Quality assurance is a top priority for Sheehan; that means quality in the materials, the build, and the delivery. Although he’s open to using whatever materials the customer wants, Sheehan said he uses mostly LP SmartSide siding and sources his roofing materials (either metal or shingles) through ABC Supply. Exteriors are all hand-caulked and then hand-painted with Sherwin Williams paints and stains. Interior bead board is hand-finished with Minwax stain. “The bars and mantels are all handmade in the shop,” he explained. “The sinks are custom made for us by a company out west. We’re real sticklers on what leaves our building,” he said. “I have yet to have a customer complain.”
Many of the materials are purchased through a Menard’s business account. “They’re the most competitive on pricing for me,” he said. “With the size of my company, it’s hard to bring truckloads of stuff in. The basic materials like lumber are brought in in bigger volume.”
Insulation also sets buildings by ShedPubs apart; Sheehan recommends spray foam in his units. He hires Third Coast Spray Foam, a local company, to insulate his buildings. “They do a minimum of 2” spray foam inside and out. We actually build the floor deck, have it spray foamed, and then flip it so the insulating material is sandwiched between the ground and subfloor so the entire building is insulated from top to bottom.”
Finding the right crew can be difficult. “I have several guys at a time working on a building,” he said. Like the rest of the building trade, material shortages are affecting Sheehan’s delivery times. “It usually takes about two to three days to get a shed done. But it can take up to 2 1/2 weeks if we’re waiting for material. Usually, though, a normal-size building we can get out in a couple of days.”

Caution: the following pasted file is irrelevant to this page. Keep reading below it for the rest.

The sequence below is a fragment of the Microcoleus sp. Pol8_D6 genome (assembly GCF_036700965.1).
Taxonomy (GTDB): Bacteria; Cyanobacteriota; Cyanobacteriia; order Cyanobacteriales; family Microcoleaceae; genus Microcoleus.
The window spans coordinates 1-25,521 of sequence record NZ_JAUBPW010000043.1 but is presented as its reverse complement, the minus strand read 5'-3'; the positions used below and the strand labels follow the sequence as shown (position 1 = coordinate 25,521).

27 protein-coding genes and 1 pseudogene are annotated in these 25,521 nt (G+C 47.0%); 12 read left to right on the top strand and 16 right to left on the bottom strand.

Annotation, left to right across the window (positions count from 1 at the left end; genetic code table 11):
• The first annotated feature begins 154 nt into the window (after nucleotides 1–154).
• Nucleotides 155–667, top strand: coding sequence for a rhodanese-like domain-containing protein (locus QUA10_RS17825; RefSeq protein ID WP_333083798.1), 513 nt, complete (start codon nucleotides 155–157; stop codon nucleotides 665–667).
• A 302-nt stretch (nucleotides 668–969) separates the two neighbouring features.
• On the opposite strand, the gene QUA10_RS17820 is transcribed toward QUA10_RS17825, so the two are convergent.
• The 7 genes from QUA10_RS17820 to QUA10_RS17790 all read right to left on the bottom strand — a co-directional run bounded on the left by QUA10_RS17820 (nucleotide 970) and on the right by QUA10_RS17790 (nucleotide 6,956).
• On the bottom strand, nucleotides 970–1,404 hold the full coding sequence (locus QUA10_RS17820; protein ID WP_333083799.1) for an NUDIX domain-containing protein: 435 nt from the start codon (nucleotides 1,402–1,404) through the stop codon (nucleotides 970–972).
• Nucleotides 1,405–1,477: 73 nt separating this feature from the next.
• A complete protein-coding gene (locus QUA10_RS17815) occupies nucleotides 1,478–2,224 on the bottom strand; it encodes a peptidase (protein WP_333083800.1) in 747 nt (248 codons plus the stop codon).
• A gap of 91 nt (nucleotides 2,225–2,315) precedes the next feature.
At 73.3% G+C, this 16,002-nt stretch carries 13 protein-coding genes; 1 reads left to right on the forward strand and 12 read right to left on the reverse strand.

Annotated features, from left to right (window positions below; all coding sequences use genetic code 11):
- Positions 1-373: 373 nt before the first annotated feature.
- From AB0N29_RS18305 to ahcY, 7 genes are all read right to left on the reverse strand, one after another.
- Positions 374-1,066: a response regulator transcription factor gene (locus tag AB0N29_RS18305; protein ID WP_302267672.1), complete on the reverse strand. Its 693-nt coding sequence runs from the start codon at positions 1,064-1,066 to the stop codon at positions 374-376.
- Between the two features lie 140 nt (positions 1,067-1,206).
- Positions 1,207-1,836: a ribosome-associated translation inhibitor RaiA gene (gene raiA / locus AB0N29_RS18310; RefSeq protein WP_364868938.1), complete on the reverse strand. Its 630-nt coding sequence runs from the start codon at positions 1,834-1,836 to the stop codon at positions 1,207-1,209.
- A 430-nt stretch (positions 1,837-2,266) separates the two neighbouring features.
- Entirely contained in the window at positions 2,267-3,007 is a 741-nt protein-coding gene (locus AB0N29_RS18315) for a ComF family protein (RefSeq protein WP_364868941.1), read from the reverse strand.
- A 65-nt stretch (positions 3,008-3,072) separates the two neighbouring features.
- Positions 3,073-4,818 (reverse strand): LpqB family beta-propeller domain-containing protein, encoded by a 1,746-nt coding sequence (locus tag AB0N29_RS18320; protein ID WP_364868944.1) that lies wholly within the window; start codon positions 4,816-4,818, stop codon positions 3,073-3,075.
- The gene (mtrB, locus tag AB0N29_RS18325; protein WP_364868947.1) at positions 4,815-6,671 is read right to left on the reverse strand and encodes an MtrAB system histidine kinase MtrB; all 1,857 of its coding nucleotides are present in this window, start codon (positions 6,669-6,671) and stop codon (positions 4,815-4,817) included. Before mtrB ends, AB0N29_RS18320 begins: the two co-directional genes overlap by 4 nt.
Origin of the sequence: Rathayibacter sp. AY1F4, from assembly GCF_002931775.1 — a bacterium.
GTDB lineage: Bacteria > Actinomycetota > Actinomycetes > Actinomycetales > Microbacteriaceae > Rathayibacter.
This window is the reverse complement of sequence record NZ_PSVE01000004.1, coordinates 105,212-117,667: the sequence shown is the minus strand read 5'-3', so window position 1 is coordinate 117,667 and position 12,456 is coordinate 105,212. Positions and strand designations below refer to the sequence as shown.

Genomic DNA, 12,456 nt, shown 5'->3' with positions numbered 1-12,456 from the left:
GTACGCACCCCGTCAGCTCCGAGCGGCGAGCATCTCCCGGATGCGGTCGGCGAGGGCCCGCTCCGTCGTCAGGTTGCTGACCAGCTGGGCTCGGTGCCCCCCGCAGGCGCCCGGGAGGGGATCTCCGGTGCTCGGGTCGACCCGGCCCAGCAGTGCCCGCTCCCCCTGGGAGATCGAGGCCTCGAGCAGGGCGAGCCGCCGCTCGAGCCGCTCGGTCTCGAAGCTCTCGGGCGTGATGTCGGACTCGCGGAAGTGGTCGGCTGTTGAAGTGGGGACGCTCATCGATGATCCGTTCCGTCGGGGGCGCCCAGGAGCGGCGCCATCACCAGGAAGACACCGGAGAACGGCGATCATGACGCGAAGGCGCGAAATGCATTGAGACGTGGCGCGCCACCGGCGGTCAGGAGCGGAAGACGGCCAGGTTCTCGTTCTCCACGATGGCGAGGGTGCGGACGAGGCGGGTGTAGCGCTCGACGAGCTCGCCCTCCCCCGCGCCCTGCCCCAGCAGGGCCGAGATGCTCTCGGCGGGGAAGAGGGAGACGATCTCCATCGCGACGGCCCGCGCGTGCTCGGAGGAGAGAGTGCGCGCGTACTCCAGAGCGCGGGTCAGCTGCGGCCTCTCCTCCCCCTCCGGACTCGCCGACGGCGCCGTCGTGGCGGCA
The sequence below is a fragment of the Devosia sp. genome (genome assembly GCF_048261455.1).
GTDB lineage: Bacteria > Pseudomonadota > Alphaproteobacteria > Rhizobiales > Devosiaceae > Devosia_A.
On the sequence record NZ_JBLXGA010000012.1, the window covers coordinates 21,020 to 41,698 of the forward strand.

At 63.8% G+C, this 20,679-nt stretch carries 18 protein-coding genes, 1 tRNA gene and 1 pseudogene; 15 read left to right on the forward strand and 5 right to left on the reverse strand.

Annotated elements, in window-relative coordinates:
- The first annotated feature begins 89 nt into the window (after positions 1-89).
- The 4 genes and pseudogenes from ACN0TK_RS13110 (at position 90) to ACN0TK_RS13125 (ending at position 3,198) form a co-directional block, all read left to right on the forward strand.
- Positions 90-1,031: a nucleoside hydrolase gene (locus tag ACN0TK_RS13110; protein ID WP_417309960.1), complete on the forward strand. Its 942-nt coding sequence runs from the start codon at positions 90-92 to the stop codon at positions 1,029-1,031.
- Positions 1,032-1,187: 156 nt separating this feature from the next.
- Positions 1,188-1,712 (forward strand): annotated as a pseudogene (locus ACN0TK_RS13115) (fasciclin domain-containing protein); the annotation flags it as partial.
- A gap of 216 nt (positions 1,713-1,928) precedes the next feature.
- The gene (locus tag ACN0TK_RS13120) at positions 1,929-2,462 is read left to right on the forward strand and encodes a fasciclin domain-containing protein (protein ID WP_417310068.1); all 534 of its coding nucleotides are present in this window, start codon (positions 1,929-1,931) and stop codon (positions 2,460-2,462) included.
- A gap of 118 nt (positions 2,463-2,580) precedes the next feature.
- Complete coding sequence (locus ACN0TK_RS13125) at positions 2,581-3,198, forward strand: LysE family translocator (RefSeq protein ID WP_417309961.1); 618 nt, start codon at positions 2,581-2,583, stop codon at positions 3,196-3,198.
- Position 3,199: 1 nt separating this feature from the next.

Another challenge is making sure the site is prepared properly before shed delivery. “We offer to help prep the site or team up with a company to prep the site,” he said. “If the shed is placed on a surface that’s not level, there are issues with windows and doors not opening right … And then the owner will call me thinking there’s an issue with the building.” So, it’s in the shed builder’s best interest to make sure the site is level.
With the size of his business and the relatively few sheds he delivers each year, Sheehan said he can’t justify getting his own mule, truck, and trailer; so, he hires the shed delivery equipment when it’s needed. “Anything outside of our normal delivery area, we run the freight past the customer beforehand,” he said. Once he gets the go-ahead from the customer, he proceeds. “We just delivered [a shed] to Milwaukee. We took it across Lake Michigan on the ferry from Luddington [Michigan] to Manitowoc [Wisconsin] to Milwaukee.” Even with the added expense, “the customer was ecstatic.”
By finding product for which there is a demand that outweighs supply, and filling that demand with customer satisfaction as a top priority, the future is promising for builders who can rise to meet the challenges of today’s construction market.
3 Keys to Good Business
Communication with the customer is critical. If there’s a timeline problem, explain the situation. “Customers are empathetic right now with material issues,” said Sheehan.
2. Be honest
Be honest and price things right. “Our buildings are priced according to labor and what’s included in the unit. We don’t price gouge. I’ll share material costs with my customers so they can see what goes into it. We’re that open with our customers – that’s why we get a lot of business.”
“Customers don’t realize what it takes to maneuver a building into a spot. I’ll actually go and do a site visit to make sure it will work for them versus just taking their money. I’ll make sure it fits. If I can’t get it in the spot it needs to go, I don’t take the order and tell them why.”